We need to move beyond “Check Mate” and think long-term for future generations

Sophie Howe is the Future Generations Commissioner for Wales. In this contribution to IF’s Worldwide Blog Week, Sophie explains how the office of the Commissioner is helping to lead Wales out of the COVID-19 pandemic sustainably

The world we live in is like a game of chess. Get your strategy wrong and you lose the game. Right now, the world does not even have a strategy. We are too concerned with reacting to immediate danger, playing the defensive, protecting the here and now, and only thinking one or two moves ahead. With no plan for long term success. 

Politicians and institutions

Our politicians and institutions are caught up on making the “popular” decisions that keep them in power, creating solutions that may bring immediate relief but failing to calculate the bigger picture and the knock-on consequences of their decisions. 

This is not to say that our present is not important. But we have to understand that our present and our future co-exist. We should not look at them separately. 

Longer lens

The well-being of our current generations should not be side-lined in favour of those yet to be born, but if the generations of our past had prepared more for the issues of today, we could be living in a world not plagued by a mental health crisis or in the shadows of climate emergencies. If perhaps we had prepared for the predicted pandemic pawn, we would not be in the situation we find ourselves in now.   

What we cannot do, is ignore the Climate Queen on the horizon. While we continue to focus on what we need today and make decisions based on political wins rather than the health of our planet in the long run, the Climate Queen is plotting its route to take us out of the game altogether.  And the sad thing is that we are letting it happen. 

Our strategy now must be proactive in staving off the problems we will otherwise be leaving behind for our children, grandchildren, and future generations to come.  

Wales has a strategy

Here in Wales, we are starting to put this strategy in place. The Well-being of Future Generations (Wales) Act, which imposes a legal duty on our government and public bodies to pursue sustainable development, forces and inspires us to make decisions that ensure the needs of the present are met without compromising the ability of future generations to meet their own needs.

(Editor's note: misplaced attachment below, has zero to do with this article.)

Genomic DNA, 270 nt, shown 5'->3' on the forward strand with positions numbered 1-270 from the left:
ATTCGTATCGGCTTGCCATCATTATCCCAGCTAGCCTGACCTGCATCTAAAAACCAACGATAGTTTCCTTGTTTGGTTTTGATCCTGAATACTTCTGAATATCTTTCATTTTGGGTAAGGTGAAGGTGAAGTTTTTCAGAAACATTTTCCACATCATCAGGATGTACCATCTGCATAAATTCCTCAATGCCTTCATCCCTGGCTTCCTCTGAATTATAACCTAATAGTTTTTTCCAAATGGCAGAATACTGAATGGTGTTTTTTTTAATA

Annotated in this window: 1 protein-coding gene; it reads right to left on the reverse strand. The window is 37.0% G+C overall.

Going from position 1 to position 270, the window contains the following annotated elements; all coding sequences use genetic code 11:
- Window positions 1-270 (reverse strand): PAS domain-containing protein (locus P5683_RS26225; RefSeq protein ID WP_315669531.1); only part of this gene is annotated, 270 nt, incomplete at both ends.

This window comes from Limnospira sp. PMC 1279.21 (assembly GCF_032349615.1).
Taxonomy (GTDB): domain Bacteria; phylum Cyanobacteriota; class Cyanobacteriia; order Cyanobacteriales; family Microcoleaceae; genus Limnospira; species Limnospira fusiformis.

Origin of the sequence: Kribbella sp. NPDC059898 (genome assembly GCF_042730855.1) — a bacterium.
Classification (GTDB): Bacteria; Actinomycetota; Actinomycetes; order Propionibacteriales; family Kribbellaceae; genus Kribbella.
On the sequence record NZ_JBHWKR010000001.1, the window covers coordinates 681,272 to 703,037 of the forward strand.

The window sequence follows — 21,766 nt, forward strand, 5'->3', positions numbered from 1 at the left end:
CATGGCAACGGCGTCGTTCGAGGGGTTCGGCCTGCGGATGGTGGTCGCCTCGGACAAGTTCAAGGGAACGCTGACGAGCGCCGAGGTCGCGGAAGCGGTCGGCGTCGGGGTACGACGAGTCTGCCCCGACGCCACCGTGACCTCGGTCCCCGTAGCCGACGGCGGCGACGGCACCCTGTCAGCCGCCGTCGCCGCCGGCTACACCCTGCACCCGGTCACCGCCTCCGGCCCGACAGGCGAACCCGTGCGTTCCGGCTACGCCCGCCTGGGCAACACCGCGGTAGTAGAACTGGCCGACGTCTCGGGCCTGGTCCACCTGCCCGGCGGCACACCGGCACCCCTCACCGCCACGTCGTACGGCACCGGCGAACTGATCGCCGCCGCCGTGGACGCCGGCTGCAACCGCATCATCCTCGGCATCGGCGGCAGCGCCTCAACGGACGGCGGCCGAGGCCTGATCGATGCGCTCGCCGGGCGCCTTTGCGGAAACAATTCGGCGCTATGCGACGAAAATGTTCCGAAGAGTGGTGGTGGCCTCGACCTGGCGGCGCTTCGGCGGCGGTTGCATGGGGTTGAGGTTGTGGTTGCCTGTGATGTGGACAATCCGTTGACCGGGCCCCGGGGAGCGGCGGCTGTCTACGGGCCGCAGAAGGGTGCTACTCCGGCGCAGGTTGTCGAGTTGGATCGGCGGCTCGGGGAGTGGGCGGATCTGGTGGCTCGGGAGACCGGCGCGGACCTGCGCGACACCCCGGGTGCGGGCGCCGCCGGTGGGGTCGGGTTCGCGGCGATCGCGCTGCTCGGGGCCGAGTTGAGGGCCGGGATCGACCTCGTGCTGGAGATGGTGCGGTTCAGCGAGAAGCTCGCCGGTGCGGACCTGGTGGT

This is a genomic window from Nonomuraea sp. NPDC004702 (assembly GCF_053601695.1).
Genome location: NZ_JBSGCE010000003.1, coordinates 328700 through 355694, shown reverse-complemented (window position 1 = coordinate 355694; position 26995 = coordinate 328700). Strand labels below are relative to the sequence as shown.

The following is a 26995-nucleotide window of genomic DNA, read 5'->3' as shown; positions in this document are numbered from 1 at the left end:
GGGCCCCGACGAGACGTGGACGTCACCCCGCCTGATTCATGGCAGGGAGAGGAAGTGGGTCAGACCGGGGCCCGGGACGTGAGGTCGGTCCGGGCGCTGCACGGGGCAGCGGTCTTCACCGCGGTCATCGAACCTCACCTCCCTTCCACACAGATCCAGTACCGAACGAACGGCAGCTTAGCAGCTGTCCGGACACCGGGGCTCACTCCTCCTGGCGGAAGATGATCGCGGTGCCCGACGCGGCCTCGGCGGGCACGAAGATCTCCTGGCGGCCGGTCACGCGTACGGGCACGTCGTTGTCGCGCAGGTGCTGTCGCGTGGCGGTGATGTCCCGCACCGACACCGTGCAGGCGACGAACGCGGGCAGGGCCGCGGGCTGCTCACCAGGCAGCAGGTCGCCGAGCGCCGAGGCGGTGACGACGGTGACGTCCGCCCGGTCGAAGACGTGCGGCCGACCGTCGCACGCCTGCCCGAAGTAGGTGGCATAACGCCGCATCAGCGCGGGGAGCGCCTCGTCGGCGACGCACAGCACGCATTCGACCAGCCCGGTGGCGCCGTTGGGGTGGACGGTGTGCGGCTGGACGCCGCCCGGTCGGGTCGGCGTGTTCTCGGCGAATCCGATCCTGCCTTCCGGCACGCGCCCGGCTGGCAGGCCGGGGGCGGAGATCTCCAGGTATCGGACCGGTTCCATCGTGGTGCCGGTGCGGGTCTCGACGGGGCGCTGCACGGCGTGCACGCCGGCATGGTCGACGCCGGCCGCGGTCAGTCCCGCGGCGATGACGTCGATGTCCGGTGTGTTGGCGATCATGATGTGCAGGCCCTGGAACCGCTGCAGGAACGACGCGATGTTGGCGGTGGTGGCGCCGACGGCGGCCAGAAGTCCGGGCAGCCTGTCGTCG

It leads us to challenge the idea of growth and the corrosive values system which has put economic growth at the heart of every decision we make. Instead, the act instructs us to use well-being as the marker for success.

By setting out in law a new definition of prosperity – a productive, innovative, and low carbon society which uses resources efficiently and proportionately, and acts on climate change – we have removed ourselves away from the toxicity of growth for growth’s sake. 

It asks us to make decisions that are holistic. It asks us to realise that we cannot win with just one piece on the board. Instead, we need an integrated effort that takes into consideration the connected nature of our world. 

Climate ministry

That is why we now have a Climate Ministry in Wales which brings the environment, energy, housing, planning and transport portfolios together, recognising the need for integration. And it is why even on the ground we have hospitals creating sites for restoring nature and new regional parks being established to support social prescribing for health. 

And it creates a guardian of future generations – the Future Generations Commissioner, in order to keep Wales’s decision makers in check (mate).  


This way of thinking is having real impact: Wales is now ranked 2nd in the world for recycling; the welsh parliament is the first parliament in the world to declare a climate emergency; the nation is leading the way by announcing a moratorium on road building; it has committed to zero waste and zero emissions by 2050; and is on the verge of introducing a universal basic income to ensure nobody is left behind.  


The Covid-19 pandemic has in some ways reset the game and increased the significance we give to the pieces on the board. The pandemic has made us realise what is important to us – our health, our environment, and our communities.  

We must use this opportunity of enlightenment to change the way we see the world and recover in a way that is green and just, rather than reverting to the status quo, by creating a new standard for wellbeing.   

Template for other countries

What Wales needs to do for future generations is to provide a tried and tested game plan for other nations and show what can be done. We are already seeing a movement for change, with other countries picking up the mantle of future generations, but for this to work there must be a worldwide shift.  

The more players we have in the game, playing with the same vision and the same strategy that puts the world first, the better chance we have of a healthy plant for our future generations. But it must be now, before it is too late.  

And do not forget, it is really not a game. 

Help us to be able to do more 

Now that you’ve reached the end of the article, we want to thank you for being interested in IF’s work standing up for younger and future generations. We’re really proud of what we’ve achieved so far. And with your help we can do much more, so please consider helping to make IF more sustainable. You can do so by following this link: Donate

Photo by Daminao Lingauri on Unsplash